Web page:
PORTLAND, Ore. -- An injury-ravaged opponent and a team eager to run proved to be a record-setting combination for Portland's Steve Blake.
Blake tied an NBA record for assists in one quarter when he handed out 14 during the first period in the Blazers' 116-87 win over the Los Angeles Clippers on Sunday. San Antonio's John Lucas set the record of 14 assists during the second quarter against Denver on April 15, 1984.
"I took a peek and saw I was getting up there, so I was happy guys kept making shots for me," Blake said. "When it comes to assists, your teammates have to make shots, and they did that for me."
With Portland (35-20) running against a Clippers' team down by six players due to injury, Blake took advantage of the fast-paced start the Blazers created. During one stretch during the first quarter, Blake had assists on nine consecutive baskets, including five passes that led to dunks by LaMarcus Aldridge, Nicolas Batum and Joel Przybilla.
"When I run the floor like that and Blake passes you the ball like that, what can you do?" said Aldridge, who had a double-double with 28 points and 10 rebounds.
Los Angeles couldn't do much. The Clippers (13-43) were without starting forwards Zach Randolph and Al Thornton. Randolph served the second game of a two-game suspension for punching Phoenix' Louis Amundson on Feb. 17. Thornton, out with a sore right foot, missed his first game of the season.
The Clippers were also missing forward Marcus Camby (ear infection), center Chris Kaman (left foot), forward Brian Skinner (right foot) and guard Mike Taylor (right thumb). Beyond that, starting guard Baron Davis played with a painful toe injury.
"Once they started running, it was hard for us to get back," Davis said. "We just got dominated out there."
Blake, who scored six points and didn't make his first basket until midway through the third quarter, had plenty to do with Portland's quick offensive start. The Blazers hit 18 of 26 shots during the first quarter on the way to a 38-16 lead.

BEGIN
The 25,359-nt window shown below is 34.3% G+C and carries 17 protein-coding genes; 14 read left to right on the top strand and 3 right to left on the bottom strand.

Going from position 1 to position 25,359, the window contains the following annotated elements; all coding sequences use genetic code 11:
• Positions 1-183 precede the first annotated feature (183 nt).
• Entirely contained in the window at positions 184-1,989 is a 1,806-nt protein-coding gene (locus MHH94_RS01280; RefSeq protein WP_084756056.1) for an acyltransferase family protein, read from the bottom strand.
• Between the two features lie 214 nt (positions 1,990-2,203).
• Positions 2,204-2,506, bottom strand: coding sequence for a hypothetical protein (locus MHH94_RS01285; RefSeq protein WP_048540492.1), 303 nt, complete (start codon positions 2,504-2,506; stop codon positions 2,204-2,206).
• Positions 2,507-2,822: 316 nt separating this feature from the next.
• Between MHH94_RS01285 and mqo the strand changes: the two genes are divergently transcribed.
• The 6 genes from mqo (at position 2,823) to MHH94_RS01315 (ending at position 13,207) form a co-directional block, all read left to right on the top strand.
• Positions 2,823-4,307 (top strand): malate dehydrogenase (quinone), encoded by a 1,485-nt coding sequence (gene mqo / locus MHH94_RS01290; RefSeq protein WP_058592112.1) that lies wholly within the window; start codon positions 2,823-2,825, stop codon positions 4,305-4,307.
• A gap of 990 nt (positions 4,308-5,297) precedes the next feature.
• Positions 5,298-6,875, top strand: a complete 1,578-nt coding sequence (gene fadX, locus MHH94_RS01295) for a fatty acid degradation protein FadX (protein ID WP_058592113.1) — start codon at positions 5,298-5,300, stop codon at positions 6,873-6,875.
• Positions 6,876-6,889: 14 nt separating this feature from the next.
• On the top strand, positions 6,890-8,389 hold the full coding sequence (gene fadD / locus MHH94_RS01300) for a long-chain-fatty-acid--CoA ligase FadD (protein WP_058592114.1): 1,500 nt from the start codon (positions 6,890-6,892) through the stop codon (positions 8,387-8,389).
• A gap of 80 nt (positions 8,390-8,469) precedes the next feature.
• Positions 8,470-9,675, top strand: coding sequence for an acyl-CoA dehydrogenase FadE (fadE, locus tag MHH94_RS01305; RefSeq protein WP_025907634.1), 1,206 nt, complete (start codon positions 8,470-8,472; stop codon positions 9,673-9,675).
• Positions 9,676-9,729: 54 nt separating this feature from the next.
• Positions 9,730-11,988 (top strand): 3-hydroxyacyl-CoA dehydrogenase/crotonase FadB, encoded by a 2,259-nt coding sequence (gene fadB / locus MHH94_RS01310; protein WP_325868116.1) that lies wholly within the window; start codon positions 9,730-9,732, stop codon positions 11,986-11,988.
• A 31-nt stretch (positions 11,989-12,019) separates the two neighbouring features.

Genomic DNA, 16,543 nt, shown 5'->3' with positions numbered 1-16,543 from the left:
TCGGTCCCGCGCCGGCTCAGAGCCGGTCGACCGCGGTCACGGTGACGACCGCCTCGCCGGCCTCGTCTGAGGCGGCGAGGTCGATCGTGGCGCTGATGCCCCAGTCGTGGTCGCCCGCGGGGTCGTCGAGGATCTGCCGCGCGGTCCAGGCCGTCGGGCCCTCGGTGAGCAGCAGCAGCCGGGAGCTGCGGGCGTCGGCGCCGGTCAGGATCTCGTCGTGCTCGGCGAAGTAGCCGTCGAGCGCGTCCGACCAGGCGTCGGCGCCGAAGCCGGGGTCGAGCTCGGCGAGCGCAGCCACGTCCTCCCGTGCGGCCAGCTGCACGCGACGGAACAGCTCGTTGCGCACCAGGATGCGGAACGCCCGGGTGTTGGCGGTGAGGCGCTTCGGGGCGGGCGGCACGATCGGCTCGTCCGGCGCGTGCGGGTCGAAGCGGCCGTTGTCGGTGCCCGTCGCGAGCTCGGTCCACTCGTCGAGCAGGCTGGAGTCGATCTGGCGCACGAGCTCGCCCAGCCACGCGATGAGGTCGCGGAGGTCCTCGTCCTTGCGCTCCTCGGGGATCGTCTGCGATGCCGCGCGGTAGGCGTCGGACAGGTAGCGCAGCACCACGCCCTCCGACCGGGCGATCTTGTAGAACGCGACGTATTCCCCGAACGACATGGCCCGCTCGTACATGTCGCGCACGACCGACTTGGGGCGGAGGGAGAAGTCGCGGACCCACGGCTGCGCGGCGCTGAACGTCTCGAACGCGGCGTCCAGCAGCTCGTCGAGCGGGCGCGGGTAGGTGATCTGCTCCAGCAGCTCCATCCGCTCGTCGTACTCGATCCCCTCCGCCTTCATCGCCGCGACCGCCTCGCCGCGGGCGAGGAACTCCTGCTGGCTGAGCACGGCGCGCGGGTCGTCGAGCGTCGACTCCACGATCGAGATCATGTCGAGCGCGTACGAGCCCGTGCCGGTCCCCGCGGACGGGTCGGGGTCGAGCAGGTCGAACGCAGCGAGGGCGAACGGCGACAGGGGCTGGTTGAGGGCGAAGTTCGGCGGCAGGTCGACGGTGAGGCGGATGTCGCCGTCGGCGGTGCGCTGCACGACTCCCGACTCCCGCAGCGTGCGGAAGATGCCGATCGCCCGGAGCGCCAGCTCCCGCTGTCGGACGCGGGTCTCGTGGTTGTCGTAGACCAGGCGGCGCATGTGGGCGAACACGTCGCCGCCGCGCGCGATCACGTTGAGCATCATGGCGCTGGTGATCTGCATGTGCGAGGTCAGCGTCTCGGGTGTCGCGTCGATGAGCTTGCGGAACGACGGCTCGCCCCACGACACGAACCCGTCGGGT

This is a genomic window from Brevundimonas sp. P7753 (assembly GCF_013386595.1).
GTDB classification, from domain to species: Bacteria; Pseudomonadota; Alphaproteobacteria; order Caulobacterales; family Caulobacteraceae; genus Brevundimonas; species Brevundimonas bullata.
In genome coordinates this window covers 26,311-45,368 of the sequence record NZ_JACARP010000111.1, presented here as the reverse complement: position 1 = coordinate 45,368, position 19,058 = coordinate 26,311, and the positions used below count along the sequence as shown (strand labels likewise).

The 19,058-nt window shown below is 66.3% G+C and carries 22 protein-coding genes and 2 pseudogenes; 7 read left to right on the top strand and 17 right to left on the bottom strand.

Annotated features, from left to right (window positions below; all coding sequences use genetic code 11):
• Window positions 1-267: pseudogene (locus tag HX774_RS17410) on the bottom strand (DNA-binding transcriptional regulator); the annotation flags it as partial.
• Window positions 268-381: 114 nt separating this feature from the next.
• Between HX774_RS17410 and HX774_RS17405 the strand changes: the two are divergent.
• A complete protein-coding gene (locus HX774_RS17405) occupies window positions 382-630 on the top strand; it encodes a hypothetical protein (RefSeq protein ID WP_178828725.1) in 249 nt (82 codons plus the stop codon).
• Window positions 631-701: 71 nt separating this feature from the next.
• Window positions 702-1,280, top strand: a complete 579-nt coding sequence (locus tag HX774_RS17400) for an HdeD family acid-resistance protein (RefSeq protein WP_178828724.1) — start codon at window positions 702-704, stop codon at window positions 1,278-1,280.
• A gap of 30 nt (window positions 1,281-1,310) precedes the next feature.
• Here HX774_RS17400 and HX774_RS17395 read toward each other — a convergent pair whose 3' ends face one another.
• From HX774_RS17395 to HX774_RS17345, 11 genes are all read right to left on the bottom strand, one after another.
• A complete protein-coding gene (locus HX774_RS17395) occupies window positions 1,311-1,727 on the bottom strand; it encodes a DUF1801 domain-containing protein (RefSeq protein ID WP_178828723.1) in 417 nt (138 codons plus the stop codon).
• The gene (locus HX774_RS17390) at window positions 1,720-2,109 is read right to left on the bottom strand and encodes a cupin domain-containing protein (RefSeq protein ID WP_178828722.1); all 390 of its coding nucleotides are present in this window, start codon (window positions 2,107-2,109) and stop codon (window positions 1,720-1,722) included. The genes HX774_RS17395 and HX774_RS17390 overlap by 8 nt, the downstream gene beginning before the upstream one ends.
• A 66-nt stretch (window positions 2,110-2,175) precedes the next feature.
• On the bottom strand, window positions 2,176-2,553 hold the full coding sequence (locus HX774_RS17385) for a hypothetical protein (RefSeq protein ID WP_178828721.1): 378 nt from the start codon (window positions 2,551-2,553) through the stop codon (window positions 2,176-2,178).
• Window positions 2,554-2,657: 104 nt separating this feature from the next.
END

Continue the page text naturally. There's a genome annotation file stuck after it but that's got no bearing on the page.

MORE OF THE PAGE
Blake said the first quarter was "the best quarter I've ever played." He missed 13 of 14 games before the All-Star break with a shoulder injury. He has started each of Portland's three games since the break.
"He's been good ever since he's been back," Portland coach Nate McMillan said. "Frankly, I was surprised that Steve had 14 assists in the first quarter, but I knew we had good ball movement and good rhythm and were kind of in a zone."
Blake's sensational quarter overshadowed performances by Aldridge and Brandon Roy. Aldridge hit 13 of 20 shots and scored 18 of his 28 points during the first quarter. Roy was near a triple-double, with 20 points, eight rebounds and nine assists.
"He made everybody's job easy," Aldridge said of Blake. "All we had to do was finish."
With the win, Portland pulled to within 1 1/2 games of first-place Denver in the Northwest Division. The Blazers, who won their eighth consecutive home game, are 3-0 since the All-Star break. Portland leaves town for a three-game road trip beginning Tuesday in Houston.
Blake's 17 assists were one shy of his career high. ... Thornton was the only Clippers player to start every game this season before sitting out Sunday. Replacing Thornton was Steve Novak, who became the team's 17th player to start a game this season. ... Portland's Greg Oden sat out his third game since the All-Star break because of a chipped kneecap. He's day-to-day. ... At 13-43, only Sacramento (12-45) has a worse record in the NBA than the Clippers. ... In three games since the All-Star break, Los Angeles is giving up an average of 132 points a game. Portland's 23-5 start at home is its best since the 1999-2000 season.
Take a behind-the-scenes look at the Thunder's dominating Game 4 performance against the Warriors.
LeBron James gets a steal and goes to the other end for the soaring two-handed slam dunk.
Kevin Love launches a full-court pass to LeBron James for the ferocious one-handed dunk, putting the Cavs up 31.